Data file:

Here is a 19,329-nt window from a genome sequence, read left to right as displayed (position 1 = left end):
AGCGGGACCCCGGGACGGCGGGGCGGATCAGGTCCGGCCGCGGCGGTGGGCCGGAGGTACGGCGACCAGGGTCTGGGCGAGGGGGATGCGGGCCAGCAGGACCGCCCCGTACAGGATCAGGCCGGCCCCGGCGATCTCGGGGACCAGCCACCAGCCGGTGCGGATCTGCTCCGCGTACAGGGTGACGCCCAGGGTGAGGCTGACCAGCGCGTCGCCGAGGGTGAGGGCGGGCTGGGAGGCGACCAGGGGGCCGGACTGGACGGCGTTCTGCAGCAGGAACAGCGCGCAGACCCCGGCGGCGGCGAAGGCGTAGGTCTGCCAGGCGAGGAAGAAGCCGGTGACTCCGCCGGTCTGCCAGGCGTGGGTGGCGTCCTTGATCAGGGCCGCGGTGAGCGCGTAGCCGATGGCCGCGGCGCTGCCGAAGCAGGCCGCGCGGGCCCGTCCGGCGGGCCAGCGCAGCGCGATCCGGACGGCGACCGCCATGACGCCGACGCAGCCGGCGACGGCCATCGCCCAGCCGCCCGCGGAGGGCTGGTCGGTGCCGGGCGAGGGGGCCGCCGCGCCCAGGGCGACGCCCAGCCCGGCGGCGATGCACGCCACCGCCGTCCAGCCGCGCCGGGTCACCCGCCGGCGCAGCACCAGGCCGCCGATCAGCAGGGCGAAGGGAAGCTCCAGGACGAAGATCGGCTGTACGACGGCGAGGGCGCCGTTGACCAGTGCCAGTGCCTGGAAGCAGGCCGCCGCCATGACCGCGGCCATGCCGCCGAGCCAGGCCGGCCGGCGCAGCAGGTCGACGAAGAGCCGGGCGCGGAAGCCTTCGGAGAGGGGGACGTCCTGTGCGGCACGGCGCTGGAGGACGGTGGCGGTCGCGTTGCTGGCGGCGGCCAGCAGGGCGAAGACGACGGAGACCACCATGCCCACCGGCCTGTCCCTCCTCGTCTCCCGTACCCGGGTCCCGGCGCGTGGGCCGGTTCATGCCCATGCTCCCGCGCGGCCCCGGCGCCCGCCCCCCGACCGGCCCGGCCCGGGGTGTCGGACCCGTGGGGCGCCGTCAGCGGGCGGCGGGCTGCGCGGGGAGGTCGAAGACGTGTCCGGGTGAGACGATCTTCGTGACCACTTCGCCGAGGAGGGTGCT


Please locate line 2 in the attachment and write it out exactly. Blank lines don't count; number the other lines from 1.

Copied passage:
AGCGGGACCCCGGGACGGCGGGGCGGATCAGGTCCGGCCGCGGCGGTGGGCCGGAGGTACGGCGACCAGGGTCTGGGCGAGGGGGATGCGGGCCAGCAGGACCGCCCCGTACAGGATCAGGCCGGCCCCGGCGATCTCGGGGACCAGCCACCAGCCGGTGCGGATCTGCTCCGCGTACAGGGTGACGCCCAGGGTGAGGCTGACCAGCGCGTCGCCGAGGGTGAGGGCGGGCTGGGAGGCGACCAGGGGGCCGGACTGGACGGCGTTCTGCAGCAGGAACAGCGCGCAGACCCCGGCGGCGGCGAAGGCGTAGGTCTGCCAGGCGAGGAAGAAGCCGGTGACTCCGCCGGTCTGCCAGGCGTGGGTGGCGTCCTTGATCAGGGCCGCGGTGAGCGCGTAGCCGATGGCCGCGGCGCTGCCGAAGCAGGCCGCGCGGGCCCGTCCGGCGGGCCAGCGCAGCGCGATCCGGACGGCGACCGCCATGACGCCGACGCAGCCGGCGACGGCCATCGCCCAGCCGCCCGCGGAGGGCTGGTCGGTGCCGGGCGAGGGGGCCGCCGCGCCCAGGGCGACGCCCAGCCCGGCGGCGATGCACGCCACCGCCGTCCAGCCGCGCCGGGTCACCCGCCGGCGCAGCACCAGGCCGCCGATCAGCAGGGCGAAGGGAAGCTCCAGGACGAAGATCGGCTGTACGACGGCGAGGGCGCCGTTGACCAGTGCCAGTGCCTGGAAGCAGGCCGCCGCCATGACCGCGGCCATGCCGCCGAGCCAGGCCGGCCGGCGCAGCAGGTCGACGAAGAGCCGGGCGCGGAAGCCTTCGGAGAGGGGGACGTCCTGTGCGGCACGGCGCTGGAGGACGGTGGCGGTCGCGTTGCTGGCGGCGGCCAGCAGGGCGAAGACGACGGAGACCACCATGCCCACCGGCCTGTCCCTCCTCGTCTCCCGTACCCGGGTCCCGGCGCGTGGGCCGGTTCATGCCCATGCTCCCGCGCGGCCCCGGCGCCCGCCCCCCGACCGGCCCGGCCCGGGGTGTCGGACCCGTGGGGCGCCGTCAGCGGGCGGCGGGCTGCGCGGGGAGGTCGAAGACGTGTCCGGGTGAGACGATCTTCGTGACCACTTCGCCGAGGAGGGTGCT